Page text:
Mulberry Fair, £3.29 per litre
There are two flavours of these new mulberry juice drinks – mulberry and sanguinello orange and mulberry and limonera pear. They’re both delicious, so all you have to decide is whether you need perking up with orange or soothing with pear (Waitrose, Selfridges).

joanna Simon in The Sunday Times, December 14, 2008: Tawny Port - the unsung hero

Something to go with the stilton; something for the chocolate pudding, mince pies, panforte, stollen, nuts and figs; something to sip after dinner; a last-minute Christmas present; an unusual aperitif. Five different wines? No, just one: port. But not the usual. Instead of LBV (late bottled vintage), the default choice of the harrassed at Christmas, try an aged tawny (aged meaning matured, rather than elderly, and pronounced accordingly).

Aged tawny – labelled, ten, 20, 30 or very occasionally 40 years old - is the unsung hero of port in Britain. We think of port as dark red, rich, powerful and sweet, but tawny isn’t dark - it’s, er, tawny. And, although it’s as sweet and alcoholic as other styles, it’s lighter in body. The taste is different, too. Tawny is matured for years, sometimes decades, in wooden casks until it ends up with mellow flavours of dried fruit, toasted nuts, roasting coffee, spices and caramel.

Two other key differences are that tawny, unlike vintage port, has no sediment, so it doesn’t need decanting, and it should be served lightly chilled (an hour or so in the fridge depending on its temperature).

Taylors Ten Year Old Tawny Port, £18.99
Classic tawny with an enticing fillip of freshness (Tesco, Sainsbury’s, Waitrose, Oddbins, Majestic).

Warre’s Otima 10, £10.99 for 50cl
Stylish, contemporary bottle for an equally polished tawny (Asda, Thresher, Tesco, Sainsbury’s, Waitrose).

Noval Ten Year Old Tawny Port, £18.50
Textbook nutty, dried fruit flavours with a hint of chocolate (Fortnum & Mason, 0845 3001707).

Wednesday, December 10, 2008

Joanna Simon in The Sunday Times, December 7, 2008: Ten Top Wines for Christmas

Wine is always a welcome gift, but even more so in the current climate - and you don’t have to spend a fortune to find something special with a story to tell. Better still, make sure you have some of these to pour at your own celebrations. Each and every one would be an asset over the festive period.

2007 Viognier, Christophe Pichon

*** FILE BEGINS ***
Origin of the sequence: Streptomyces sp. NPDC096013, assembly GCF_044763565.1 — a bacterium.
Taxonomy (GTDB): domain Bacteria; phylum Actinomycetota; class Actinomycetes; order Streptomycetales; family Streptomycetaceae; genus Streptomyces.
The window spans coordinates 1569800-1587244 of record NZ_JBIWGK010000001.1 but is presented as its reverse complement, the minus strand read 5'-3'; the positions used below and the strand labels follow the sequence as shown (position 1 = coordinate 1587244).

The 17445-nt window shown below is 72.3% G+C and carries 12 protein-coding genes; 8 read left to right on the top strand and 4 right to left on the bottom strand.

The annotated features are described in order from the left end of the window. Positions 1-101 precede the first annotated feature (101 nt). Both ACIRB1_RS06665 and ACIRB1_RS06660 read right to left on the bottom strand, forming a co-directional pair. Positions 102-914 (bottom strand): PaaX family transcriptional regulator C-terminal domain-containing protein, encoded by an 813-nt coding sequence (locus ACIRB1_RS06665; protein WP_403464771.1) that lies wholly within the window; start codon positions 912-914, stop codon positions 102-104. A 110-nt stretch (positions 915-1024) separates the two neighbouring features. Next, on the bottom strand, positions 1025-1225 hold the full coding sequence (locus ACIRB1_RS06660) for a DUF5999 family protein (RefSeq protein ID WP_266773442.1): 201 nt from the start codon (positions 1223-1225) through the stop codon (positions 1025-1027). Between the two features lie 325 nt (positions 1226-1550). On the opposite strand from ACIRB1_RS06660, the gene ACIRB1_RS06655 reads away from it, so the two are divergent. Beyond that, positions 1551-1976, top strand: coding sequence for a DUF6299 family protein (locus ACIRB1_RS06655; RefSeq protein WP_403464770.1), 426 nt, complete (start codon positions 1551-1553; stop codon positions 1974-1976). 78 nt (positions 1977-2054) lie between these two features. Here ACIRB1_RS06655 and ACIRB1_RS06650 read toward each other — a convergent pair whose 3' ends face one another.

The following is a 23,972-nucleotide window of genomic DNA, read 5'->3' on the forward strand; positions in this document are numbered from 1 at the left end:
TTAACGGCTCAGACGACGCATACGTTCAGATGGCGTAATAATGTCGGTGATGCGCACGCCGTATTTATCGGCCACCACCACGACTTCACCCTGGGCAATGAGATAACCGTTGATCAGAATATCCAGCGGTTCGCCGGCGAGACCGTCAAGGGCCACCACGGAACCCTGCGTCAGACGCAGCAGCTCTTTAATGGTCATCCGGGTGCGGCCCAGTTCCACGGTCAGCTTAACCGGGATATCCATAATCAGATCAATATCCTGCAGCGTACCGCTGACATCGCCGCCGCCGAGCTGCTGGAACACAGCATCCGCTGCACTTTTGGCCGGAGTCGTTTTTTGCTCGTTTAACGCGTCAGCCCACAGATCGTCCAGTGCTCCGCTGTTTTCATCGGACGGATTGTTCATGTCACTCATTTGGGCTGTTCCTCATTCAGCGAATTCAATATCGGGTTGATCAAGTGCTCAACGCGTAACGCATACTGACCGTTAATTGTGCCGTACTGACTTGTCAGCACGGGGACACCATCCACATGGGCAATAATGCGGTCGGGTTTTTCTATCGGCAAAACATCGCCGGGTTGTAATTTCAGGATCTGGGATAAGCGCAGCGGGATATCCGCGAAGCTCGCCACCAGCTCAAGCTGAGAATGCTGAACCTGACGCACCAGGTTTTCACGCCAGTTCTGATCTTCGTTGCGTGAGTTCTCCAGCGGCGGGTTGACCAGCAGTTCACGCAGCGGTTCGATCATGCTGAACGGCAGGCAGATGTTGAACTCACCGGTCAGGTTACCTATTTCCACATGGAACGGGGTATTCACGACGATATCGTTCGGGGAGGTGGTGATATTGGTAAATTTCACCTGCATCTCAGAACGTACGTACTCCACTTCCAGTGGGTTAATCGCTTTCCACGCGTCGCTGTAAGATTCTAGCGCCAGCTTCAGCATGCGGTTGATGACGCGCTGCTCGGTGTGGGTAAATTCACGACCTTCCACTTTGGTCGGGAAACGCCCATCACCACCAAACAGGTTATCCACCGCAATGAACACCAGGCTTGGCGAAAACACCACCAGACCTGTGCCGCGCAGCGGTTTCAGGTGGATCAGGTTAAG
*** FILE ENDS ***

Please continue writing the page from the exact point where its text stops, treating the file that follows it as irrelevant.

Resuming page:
£13.95, Vine Trail, 0117 921 1770
Even if you can afford the Rhône Valley’s top white wine, Condrieu at £20 upwards, I’d be tempted to give this Vin de Pays. You can always make it two bottles. It tastes of Condrieu – heady floral perfume, apricot flavour, silky texture - because it’s made from the same grape variety (viognier) grown on the the same granitic east-facing slopes, but just a bit further south. Give it to anyone who loves sensual white wine.

2006 Etienne Sauzet, La Tufera, Bourgogne Chardonnay
£13.80, Tanners, 01743 234500
One for devotees of fine white burgundy, especially Puligny-Montrachet, and for fans of new world chardonnay who want to see why there’s such a fuss about French wine. Sauzet is one of Puligny’s star producers and this comes from two parcels of old vines (age is good for vines) just beyond the Puligny-Montrachet boundaries; hence the simple Bourgogne designation. It’s rich, but elegant, nutty and mineral.

2007 Ken Forrester FMC Chenin Blanc, £16.99-£17.99
Tesco; Waitrose
This is a statement wine. It’s impossible to ignore, so don’t give it to someone whose staple is neutral pinot grigio, unless they’ve expressed a desire for a life change. It’s mouthfillingly rich, nutty and creamy, with flavours of apricot and cocoa, and it’s off-dry: the wine equivalent of a voluptuous, yet majestic blonde. The anorak-fact background is that it’s produced in Stellenbosch from chenin blanc – old vines and the ripest grapes - fermented and aged in French oak barrels.

1998 Alfred Gratien Millésime Champagne, £34.95
Berry Bros & Rudd, 0870 900 4300
If you can still afford Krug or Cristal, give, give, give. If you can’t, you’ll score brownie points with Alfred Gratien, an insider’s champagne from one of the discreetest of houses. This has honeyed crystallised-fruit flavours, hints of toast and steely acidity. If the recipient doesn’t feel there’s anything to celebrate at the moment, there’s no hurry; this will outlast any recession.

2004 Selvapiana Bucerchiale, Chianti Rufina
£20, selected Marks & Spencer
Selvapiana only keeps the wine from the Bucerchiale vineyard separate from the rest of the estate’s wine in the very best years, so that makes this special for a start. It has subtly spicy aromas and lovely, savoury cherry flavours. You could give it to someone who has a cellar, to keep it for up to 12 years, but maybe there’s someone deserving who would share it with you sooner.

2004 Château Lalande-Borie, Saint-Julien
£19.99, Majestic
Lalande-Borie is under the same ownership as the glittering Château Ducru-Beaucaillou, so this is a chance to savour some of the magic of a top Bordeaux at a more affordable price. Supple and cedary with sweet fruit and a velvet finish. Anyone would like the taste, but it’s the men (boyfriend, boss, father-in-law) who are going to be most impressed by the name and the thought of claret.